Yes, I am still obsessed with authentication. This article didn’t dissuade me.
Earlier this week I was looking at password cracking tools to use in the hands-on exercise in Learning Tree’s introduction to security course. We currently use an older tool that cracks based on a limited wordlist (usually called a dictionary) and a tool for cracking using “rainbow tables” (which I will discuss next time). In light of CPU speed improvements, using GPUs (graphics processing units) for password cracking and other newer developments, I wanted to do something different. We will be, but you’ll have to take the class to find out what. Along the way I encountered a few interesting sites, stories and tools I wanted to share with you.
First, you’ve probably read about websites having their hashed passwords stolen. I wrote about LinkedIn last year. I knew some of those passwords had been cracked, but I didn’t know exactly how. It turns out it can be done fairly easily with a standard computer. There’s a company selling a password cracking dictionary of over 131 million words. That dictionary is designed to work with the popular cracking tool John the Ripper (JtR). It probably works with other tools, too, or can be made to do so.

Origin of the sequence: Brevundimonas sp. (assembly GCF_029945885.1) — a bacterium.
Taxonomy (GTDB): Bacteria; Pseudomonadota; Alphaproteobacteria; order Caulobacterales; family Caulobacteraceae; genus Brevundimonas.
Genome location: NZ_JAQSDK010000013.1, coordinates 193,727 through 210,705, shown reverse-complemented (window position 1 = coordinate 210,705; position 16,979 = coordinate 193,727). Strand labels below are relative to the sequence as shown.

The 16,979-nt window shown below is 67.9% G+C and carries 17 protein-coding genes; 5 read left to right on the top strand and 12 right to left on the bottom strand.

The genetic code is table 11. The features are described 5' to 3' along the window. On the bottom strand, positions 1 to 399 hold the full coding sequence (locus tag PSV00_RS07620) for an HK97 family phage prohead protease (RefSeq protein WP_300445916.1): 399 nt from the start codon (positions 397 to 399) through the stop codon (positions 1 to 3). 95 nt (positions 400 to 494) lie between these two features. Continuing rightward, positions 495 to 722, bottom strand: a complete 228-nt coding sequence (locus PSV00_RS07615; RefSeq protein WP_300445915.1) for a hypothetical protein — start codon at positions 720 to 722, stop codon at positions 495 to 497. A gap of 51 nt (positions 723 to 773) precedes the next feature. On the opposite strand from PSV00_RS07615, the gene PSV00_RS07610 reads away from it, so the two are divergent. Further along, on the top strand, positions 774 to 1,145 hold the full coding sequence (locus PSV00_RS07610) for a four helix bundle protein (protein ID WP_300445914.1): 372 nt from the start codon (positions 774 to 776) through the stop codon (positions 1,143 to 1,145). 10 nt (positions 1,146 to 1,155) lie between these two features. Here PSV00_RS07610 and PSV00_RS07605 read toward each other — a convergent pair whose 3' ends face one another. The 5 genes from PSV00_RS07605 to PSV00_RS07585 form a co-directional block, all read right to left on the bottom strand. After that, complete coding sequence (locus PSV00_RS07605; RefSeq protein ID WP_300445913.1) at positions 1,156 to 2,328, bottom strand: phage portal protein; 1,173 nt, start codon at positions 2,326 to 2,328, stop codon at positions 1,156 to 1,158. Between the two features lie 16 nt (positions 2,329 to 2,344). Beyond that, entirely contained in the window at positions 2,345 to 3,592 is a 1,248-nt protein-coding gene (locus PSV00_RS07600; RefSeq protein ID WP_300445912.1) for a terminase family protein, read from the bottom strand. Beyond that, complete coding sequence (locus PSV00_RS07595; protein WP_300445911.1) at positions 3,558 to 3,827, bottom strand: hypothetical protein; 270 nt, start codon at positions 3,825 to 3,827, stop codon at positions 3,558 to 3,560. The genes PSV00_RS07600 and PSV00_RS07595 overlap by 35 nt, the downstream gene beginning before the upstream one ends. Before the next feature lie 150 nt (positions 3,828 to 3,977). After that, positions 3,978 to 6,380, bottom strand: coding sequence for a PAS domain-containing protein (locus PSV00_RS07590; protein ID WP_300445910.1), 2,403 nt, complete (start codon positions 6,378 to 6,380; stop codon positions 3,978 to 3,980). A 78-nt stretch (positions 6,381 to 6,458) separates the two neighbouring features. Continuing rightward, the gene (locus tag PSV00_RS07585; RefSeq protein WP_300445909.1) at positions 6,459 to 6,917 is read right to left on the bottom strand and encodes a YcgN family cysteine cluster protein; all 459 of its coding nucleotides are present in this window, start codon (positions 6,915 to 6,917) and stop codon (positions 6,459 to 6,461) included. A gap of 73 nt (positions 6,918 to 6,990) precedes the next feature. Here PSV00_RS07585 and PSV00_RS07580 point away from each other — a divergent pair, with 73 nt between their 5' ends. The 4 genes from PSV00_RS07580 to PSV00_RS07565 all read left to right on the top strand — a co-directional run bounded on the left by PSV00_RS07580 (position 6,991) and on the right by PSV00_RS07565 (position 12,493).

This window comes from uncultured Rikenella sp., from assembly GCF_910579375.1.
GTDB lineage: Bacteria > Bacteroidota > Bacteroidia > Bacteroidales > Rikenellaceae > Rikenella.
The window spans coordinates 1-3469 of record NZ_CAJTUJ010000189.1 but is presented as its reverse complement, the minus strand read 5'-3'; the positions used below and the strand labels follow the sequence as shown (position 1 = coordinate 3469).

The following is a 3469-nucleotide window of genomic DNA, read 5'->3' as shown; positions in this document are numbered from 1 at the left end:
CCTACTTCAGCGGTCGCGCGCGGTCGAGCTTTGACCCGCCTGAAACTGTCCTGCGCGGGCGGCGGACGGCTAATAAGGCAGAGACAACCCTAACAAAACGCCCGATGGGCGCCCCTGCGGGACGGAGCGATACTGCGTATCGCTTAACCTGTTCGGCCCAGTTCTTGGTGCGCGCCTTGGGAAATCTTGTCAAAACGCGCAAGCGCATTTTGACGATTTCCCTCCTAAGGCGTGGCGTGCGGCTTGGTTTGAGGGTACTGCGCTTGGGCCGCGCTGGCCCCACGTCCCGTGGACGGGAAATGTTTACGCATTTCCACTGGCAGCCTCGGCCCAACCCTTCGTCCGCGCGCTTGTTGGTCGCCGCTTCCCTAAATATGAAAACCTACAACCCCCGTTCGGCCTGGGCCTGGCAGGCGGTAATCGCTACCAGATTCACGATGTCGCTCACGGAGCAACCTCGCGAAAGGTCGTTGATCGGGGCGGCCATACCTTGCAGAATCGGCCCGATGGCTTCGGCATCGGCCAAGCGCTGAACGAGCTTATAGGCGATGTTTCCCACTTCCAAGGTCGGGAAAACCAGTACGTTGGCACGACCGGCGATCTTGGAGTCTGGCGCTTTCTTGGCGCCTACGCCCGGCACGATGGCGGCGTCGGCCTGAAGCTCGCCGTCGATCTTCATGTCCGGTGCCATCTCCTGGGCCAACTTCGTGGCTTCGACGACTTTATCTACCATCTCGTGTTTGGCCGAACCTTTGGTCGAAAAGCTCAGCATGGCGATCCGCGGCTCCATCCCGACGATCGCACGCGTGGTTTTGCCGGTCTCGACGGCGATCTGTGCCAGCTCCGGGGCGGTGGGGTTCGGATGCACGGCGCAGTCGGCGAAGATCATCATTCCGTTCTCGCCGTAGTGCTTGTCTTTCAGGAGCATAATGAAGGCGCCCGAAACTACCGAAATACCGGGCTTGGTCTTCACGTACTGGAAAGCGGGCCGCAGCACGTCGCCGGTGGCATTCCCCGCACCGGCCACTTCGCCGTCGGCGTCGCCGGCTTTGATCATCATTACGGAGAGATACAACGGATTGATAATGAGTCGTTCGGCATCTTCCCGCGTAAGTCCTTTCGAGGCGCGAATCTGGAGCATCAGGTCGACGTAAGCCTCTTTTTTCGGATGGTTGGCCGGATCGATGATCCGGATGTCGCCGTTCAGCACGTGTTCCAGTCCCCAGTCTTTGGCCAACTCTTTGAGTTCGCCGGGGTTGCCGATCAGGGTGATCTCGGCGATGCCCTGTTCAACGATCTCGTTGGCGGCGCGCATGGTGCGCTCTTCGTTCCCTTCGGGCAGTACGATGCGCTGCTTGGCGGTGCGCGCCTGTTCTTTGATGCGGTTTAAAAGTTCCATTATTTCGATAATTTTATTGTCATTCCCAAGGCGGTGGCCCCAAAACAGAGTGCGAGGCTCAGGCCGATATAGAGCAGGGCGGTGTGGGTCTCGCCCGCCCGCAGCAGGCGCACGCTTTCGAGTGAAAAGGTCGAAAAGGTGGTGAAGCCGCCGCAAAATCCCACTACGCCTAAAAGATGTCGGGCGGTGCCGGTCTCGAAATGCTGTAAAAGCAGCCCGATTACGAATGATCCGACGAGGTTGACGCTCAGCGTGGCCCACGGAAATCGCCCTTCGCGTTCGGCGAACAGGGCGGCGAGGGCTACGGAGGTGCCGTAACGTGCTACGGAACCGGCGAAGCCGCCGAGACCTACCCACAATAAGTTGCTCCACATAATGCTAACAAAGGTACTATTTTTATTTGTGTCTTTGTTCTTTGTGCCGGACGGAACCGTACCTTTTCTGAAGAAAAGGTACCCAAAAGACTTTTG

The list is from a dictionary of English language words, as well as passwords discovered in leaks from popular websites. The database costs USD4.99. In a demonstration they took a list of half a million hashes and discovered the corresponding passwords for over 90% of them using JtR and this wordlist. They didn’t specify the time, but the success rate is impressive. (We’ve discussed good ways of protecting your password before including using KeePass to generate the passwords for you.)
The reason this is practical is that the sites are using MD5 as the hashing algorithm. MD5 is pretty fast compared to other algorithms. That’s good for logging into slow computers, but not good for keeping a password secure. With fast processors and with the affordable availability of graphics cards with multiple GPUs MD5 hashes can be computed very quickly and compared with a target hash one wants to “crack”.
Since MD5 is fast, what’s slower? One option is to do MD5 multiple times – from dozens to hundreds. Many websites are going to using actual encryption (e.g. blowfish) to create the hash. One tool that does that is bcrypt. Bcrypt allows the programmer to adjust how much time it takes to compute the hash, and likewise how much time would be required by someone to recreate the hash in order to “crack” a password. Another option is to use PKBDF2.
Another tool I found was a PC full of GPUs designed just for password cracking. I’ll talk about that next week.